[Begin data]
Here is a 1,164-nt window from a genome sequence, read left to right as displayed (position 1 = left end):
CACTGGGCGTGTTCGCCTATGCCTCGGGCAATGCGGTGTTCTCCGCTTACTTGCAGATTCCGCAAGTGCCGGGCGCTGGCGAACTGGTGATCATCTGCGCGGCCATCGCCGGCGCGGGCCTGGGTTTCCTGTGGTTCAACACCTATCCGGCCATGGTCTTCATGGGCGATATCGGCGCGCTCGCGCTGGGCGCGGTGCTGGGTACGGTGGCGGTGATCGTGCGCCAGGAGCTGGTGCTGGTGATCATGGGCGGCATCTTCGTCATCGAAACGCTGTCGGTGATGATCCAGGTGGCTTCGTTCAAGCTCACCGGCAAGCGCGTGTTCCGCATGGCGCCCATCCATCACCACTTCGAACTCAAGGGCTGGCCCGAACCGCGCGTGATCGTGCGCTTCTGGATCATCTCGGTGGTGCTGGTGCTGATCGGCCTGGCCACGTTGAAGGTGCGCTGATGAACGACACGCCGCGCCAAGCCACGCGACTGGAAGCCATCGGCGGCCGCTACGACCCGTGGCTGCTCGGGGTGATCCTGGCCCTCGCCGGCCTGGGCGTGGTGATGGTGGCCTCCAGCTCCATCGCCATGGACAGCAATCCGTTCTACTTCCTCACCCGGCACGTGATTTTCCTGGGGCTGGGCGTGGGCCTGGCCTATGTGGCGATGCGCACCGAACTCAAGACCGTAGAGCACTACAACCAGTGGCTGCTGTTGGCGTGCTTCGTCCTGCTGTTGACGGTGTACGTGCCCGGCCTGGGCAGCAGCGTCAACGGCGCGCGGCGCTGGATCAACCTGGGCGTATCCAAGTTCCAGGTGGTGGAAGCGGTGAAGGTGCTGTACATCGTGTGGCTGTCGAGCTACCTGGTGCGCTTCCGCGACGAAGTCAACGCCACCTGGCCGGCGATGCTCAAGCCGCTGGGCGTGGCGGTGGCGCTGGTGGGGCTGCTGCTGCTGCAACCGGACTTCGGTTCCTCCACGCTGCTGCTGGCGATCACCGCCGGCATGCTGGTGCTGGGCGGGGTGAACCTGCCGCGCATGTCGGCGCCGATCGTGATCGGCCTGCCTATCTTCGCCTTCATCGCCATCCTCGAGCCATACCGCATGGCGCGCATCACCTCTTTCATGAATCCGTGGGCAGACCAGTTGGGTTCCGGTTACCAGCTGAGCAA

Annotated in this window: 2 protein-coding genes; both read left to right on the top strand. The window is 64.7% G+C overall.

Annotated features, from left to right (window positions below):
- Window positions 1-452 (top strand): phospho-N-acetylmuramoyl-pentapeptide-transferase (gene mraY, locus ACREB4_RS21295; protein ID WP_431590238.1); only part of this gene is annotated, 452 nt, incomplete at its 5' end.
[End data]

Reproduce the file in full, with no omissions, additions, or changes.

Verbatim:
Here is a 1,164-nt window from a genome sequence, read left to right as displayed (position 1 = left end):
CACTGGGCGTGTTCGCCTATGCCTCGGGCAATGCGGTGTTCTCCGCTTACTTGCAGATTCCGCAAGTGCCGGGCGCTGGCGAACTGGTGATCATCTGCGCGGCCATCGCCGGCGCGGGCCTGGGTTTCCTGTGGTTCAACACCTATCCGGCCATGGTCTTCATGGGCGATATCGGCGCGCTCGCGCTGGGCGCGGTGCTGGGTACGGTGGCGGTGATCGTGCGCCAGGAGCTGGTGCTGGTGATCATGGGCGGCATCTTCGTCATCGAAACGCTGTCGGTGATGATCCAGGTGGCTTCGTTCAAGCTCACCGGCAAGCGCGTGTTCCGCATGGCGCCCATCCATCACCACTTCGAACTCAAGGGCTGGCCCGAACCGCGCGTGATCGTGCGCTTCTGGATCATCTCGGTGGTGCTGGTGCTGATCGGCCTGGCCACGTTGAAGGTGCGCTGATGAACGACACGCCGCGCCAAGCCACGCGACTGGAAGCCATCGGCGGCCGCTACGACCCGTGGCTGCTCGGGGTGATCCTGGCCCTCGCCGGCCTGGGCGTGGTGATGGTGGCCTCCAGCTCCATCGCCATGGACAGCAATCCGTTCTACTTCCTCACCCGGCACGTGATTTTCCTGGGGCTGGGCGTGGGCCTGGCCTATGTGGCGATGCGCACCGAACTCAAGACCGTAGAGCACTACAACCAGTGGCTGCTGTTGGCGTGCTTCGTCCTGCTGTTGACGGTGTACGTGCCCGGCCTGGGCAGCAGCGTCAACGGCGCGCGGCGCTGGATCAACCTGGGCGTATCCAAGTTCCAGGTGGTGGAAGCGGTGAAGGTGCTGTACATCGTGTGGCTGTCGAGCTACCTGGTGCGCTTCCGCGACGAAGTCAACGCCACCTGGCCGGCGATGCTCAAGCCGCTGGGCGTGGCGGTGGCGCTGGTGGGGCTGCTGCTGCTGCAACCGGACTTCGGTTCCTCCACGCTGCTGCTGGCGATCACCGCCGGCATGCTGGTGCTGGGCGGGGTGAACCTGCCGCGCATGTCGGCGCCGATCGTGATCGGCCTGCCTATCTTCGCCTTCATCGCCATCCTCGAGCCATACCGCATGGCGCGCATCACCTCTTTCATGAATCCGTGGGCAGACCAGTTGGGTTCCGGTTACCAGCTGAGCAA

Annotated in this window: 2 protein-coding genes; both read left to right on the top strand. The window is 64.7% G+C overall.

Annotated features, from left to right (window positions below):
- Window positions 1-452 (top strand): phospho-N-acetylmuramoyl-pentapeptide-transferase (gene mraY, locus ACREB4_RS21295; protein ID WP_431590238.1); only part of this gene is annotated, 452 nt, incomplete at its 5' end.